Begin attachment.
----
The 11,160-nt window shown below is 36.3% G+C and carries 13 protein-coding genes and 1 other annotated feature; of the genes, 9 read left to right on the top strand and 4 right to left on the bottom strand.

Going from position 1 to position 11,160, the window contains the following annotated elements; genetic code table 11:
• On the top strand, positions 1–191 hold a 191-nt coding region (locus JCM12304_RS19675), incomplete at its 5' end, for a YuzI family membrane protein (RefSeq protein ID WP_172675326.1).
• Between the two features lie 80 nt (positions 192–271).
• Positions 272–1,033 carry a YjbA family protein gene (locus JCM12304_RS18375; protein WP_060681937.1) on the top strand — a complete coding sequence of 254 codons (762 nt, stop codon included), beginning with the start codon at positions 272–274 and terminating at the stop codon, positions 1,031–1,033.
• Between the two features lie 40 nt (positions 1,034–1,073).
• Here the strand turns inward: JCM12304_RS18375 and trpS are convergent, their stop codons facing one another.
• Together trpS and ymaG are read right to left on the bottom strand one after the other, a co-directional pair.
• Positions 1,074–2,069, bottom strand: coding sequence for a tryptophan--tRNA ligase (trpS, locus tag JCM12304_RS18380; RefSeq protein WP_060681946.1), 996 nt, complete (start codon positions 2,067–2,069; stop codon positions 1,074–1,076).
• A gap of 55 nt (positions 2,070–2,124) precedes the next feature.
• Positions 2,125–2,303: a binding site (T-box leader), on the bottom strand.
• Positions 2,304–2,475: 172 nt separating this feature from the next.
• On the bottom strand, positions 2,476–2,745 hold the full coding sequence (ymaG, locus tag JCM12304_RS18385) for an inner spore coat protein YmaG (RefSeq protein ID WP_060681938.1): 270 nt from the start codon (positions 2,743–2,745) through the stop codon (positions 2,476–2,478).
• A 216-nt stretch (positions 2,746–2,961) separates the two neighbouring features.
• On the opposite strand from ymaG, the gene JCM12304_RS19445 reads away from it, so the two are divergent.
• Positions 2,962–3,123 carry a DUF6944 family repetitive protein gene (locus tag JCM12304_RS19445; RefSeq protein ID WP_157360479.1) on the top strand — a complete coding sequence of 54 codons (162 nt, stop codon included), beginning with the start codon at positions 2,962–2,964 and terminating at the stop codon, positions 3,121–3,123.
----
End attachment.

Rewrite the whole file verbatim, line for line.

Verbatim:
The 11,160-nt window shown below is 36.3% G+C and carries 13 protein-coding genes and 1 other annotated feature; of the genes, 9 read left to right on the top strand and 4 right to left on the bottom strand.

Going from position 1 to position 11,160, the window contains the following annotated elements; genetic code table 11:
• On the top strand, positions 1–191 hold a 191-nt coding region (locus JCM12304_RS19675), incomplete at its 5' end, for a YuzI family membrane protein (RefSeq protein ID WP_172675326.1).
• Between the two features lie 80 nt (positions 192–271).
• Positions 272–1,033 carry a YjbA family protein gene (locus JCM12304_RS18375; protein WP_060681937.1) on the top strand — a complete coding sequence of 254 codons (762 nt, stop codon included), beginning with the start codon at positions 272–274 and terminating at the stop codon, positions 1,031–1,033.
• Between the two features lie 40 nt (positions 1,034–1,073).
• Here the strand turns inward: JCM12304_RS18375 and trpS are convergent, their stop codons facing one another.
• Together trpS and ymaG are read right to left on the bottom strand one after the other, a co-directional pair.
• Positions 1,074–2,069, bottom strand: coding sequence for a tryptophan--tRNA ligase (trpS, locus tag JCM12304_RS18380; RefSeq protein WP_060681946.1), 996 nt, complete (start codon positions 2,067–2,069; stop codon positions 1,074–1,076).
• A gap of 55 nt (positions 2,070–2,124) precedes the next feature.
• Positions 2,125–2,303: a binding site (T-box leader), on the bottom strand.
• Positions 2,304–2,475: 172 nt separating this feature from the next.
• On the bottom strand, positions 2,476–2,745 hold the full coding sequence (ymaG, locus tag JCM12304_RS18385) for an inner spore coat protein YmaG (RefSeq protein ID WP_060681938.1): 270 nt from the start codon (positions 2,743–2,745) through the stop codon (positions 2,476–2,478).
• A 216-nt stretch (positions 2,746–2,961) separates the two neighbouring features.
• On the opposite strand from ymaG, the gene JCM12304_RS19445 reads away from it, so the two are divergent.
• Positions 2,962–3,123 carry a DUF6944 family repetitive protein gene (locus tag JCM12304_RS19445; RefSeq protein ID WP_157360479.1) on the top strand — a complete coding sequence of 54 codons (162 nt, stop codon included), beginning with the start codon at positions 2,962–2,964 and terminating at the stop codon, positions 3,121–3,123.